Environmental factors may contribute to autism development and male bias: Effects of fragrances on developing neurons

Environ Res. 2015 Oct:142:731-8. doi: 10.1016/j.envres.2015.08.025.


Background: Autism spectrum disorders (ASDs) are developmental conditions characterized by deficits in social interaction, impairments in verbal and nonverbal communication, and stereotyped patterns of behavior. Previous studies have implicated environmental factors in the development of ASD. Although no reliable neurophysiological network is associated with ASD, low levels of plasma oxytocin (OXY) and arginine vasopressin (AVP) have been reported. The "twin" nonapeptides OXY and AVP are mainly produced in the brain of mammals, and dysregulation of these neuropeptides has been associated with changes in behavior, especially social interactions.

Methods: Previously, we analyzed 91 commonly used fragrances and reported significant mutagenic, neurocytotoxic, and stimulatory effects on fetal neuroblastoma cell lines (NBC). In this study, we analyzed the neuromodifications of three selected fragrances on male and female human fetal brain neurons, utilizing immunohistochemistry.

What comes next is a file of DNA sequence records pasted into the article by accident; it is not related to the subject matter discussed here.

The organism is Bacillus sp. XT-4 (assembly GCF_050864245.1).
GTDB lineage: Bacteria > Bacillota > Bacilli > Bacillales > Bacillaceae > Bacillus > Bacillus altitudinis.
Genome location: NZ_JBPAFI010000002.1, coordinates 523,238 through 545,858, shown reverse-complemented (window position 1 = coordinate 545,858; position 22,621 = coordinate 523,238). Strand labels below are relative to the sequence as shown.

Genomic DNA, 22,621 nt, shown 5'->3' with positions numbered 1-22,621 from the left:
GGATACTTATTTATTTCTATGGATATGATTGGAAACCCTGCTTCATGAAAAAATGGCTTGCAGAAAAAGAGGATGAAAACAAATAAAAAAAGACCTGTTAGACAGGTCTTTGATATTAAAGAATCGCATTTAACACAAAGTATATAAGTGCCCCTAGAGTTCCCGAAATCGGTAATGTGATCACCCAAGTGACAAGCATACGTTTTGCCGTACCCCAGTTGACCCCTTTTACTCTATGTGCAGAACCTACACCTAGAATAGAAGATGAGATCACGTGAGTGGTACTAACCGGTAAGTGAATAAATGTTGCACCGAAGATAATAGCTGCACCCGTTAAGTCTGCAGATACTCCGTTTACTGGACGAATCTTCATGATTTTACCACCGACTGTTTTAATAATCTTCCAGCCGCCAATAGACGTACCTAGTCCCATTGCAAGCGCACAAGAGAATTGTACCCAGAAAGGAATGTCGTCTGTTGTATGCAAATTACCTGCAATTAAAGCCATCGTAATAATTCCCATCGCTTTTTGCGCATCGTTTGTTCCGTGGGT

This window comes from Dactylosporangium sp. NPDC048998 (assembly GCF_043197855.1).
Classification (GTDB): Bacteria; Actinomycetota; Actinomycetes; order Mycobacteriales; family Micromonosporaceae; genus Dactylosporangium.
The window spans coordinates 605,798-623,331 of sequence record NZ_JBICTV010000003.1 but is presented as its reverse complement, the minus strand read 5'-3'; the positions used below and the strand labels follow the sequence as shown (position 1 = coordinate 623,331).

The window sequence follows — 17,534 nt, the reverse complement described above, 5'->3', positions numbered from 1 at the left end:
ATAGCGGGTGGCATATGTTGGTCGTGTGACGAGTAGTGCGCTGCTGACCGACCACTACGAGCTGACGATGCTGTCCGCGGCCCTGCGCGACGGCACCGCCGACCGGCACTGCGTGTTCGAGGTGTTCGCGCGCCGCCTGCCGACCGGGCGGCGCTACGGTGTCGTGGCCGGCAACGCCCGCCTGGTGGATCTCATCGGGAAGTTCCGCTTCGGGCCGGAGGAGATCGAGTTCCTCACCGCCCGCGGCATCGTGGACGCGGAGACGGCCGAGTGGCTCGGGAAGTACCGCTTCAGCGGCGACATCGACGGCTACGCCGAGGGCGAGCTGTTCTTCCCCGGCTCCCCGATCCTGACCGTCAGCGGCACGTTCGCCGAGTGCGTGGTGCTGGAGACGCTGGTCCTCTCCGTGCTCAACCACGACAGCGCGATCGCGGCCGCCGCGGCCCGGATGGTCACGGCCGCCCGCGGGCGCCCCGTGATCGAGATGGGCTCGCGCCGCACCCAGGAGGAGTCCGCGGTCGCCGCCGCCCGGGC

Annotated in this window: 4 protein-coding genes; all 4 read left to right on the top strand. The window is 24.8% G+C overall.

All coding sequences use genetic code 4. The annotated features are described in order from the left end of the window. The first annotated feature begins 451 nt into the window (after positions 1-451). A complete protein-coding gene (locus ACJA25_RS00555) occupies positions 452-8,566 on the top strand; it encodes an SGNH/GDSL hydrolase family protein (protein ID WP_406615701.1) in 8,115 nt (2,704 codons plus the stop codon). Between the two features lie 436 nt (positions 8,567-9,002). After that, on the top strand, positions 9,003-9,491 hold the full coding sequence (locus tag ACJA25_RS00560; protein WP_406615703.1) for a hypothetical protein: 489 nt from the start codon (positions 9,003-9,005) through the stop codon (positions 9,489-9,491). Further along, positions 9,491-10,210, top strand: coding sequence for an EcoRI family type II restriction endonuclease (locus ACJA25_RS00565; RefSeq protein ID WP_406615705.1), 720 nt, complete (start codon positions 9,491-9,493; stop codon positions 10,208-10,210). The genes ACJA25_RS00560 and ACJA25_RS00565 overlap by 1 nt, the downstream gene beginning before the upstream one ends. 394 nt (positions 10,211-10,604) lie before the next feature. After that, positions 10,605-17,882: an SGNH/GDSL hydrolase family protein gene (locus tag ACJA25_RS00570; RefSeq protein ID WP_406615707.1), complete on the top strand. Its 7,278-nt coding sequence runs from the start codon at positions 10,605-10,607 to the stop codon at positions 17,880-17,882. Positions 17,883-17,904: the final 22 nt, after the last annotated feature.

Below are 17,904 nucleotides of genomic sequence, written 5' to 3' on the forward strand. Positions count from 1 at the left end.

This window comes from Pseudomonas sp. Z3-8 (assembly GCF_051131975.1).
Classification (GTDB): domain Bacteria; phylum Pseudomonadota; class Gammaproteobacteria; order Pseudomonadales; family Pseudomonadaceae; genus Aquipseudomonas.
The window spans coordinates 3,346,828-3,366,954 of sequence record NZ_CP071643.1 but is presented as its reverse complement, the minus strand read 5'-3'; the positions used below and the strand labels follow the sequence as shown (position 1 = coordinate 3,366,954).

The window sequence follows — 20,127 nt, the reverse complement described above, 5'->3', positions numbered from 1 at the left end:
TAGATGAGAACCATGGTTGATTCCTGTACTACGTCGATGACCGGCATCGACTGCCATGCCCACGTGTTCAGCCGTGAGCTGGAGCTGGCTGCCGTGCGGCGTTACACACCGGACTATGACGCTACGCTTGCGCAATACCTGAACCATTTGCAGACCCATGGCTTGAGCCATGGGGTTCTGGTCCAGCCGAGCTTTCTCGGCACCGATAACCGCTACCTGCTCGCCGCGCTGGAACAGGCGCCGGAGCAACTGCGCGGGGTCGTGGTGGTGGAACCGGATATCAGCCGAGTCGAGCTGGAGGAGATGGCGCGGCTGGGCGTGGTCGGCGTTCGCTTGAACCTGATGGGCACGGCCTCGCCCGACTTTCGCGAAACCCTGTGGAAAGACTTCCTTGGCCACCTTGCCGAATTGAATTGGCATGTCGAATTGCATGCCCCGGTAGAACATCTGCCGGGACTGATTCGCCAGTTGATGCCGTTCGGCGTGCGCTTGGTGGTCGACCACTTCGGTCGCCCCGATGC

Results: We show that exposure to femtomolar concentrations of fragrances results in morphological changes by light microscopy in the NBC. Importantly, these fragrances significantly reduced the OXY- and AVP-receptor positive (OXYR+ and AVPR+) neurons in male NBC but not in female NBC, possibly contributing to the development of male bias in ASD.

Conclusion: This study is the first to show a potential link between fragrance exposure, depletion of OXYR+ and AVPR+ neurons, and a male bias in autism.

Keywords: Arginine vasopressin; Autism spectrum disorders; Fragrance; Male bias; Neuroblastoma cell lines; Neurotoxin; Oxytocin.

MeSH terms

  • Arginine Vasopressin / blood
  • Autistic Disorder / etiology*
  • Cell Line, Tumor
  • Female
  • Humans
  • Male
  • Neurons / cytology*
  • Odorants*
  • Oxytocin / blood
  • Sex Factors*


  • Arginine Vasopressin
  • Oxytocin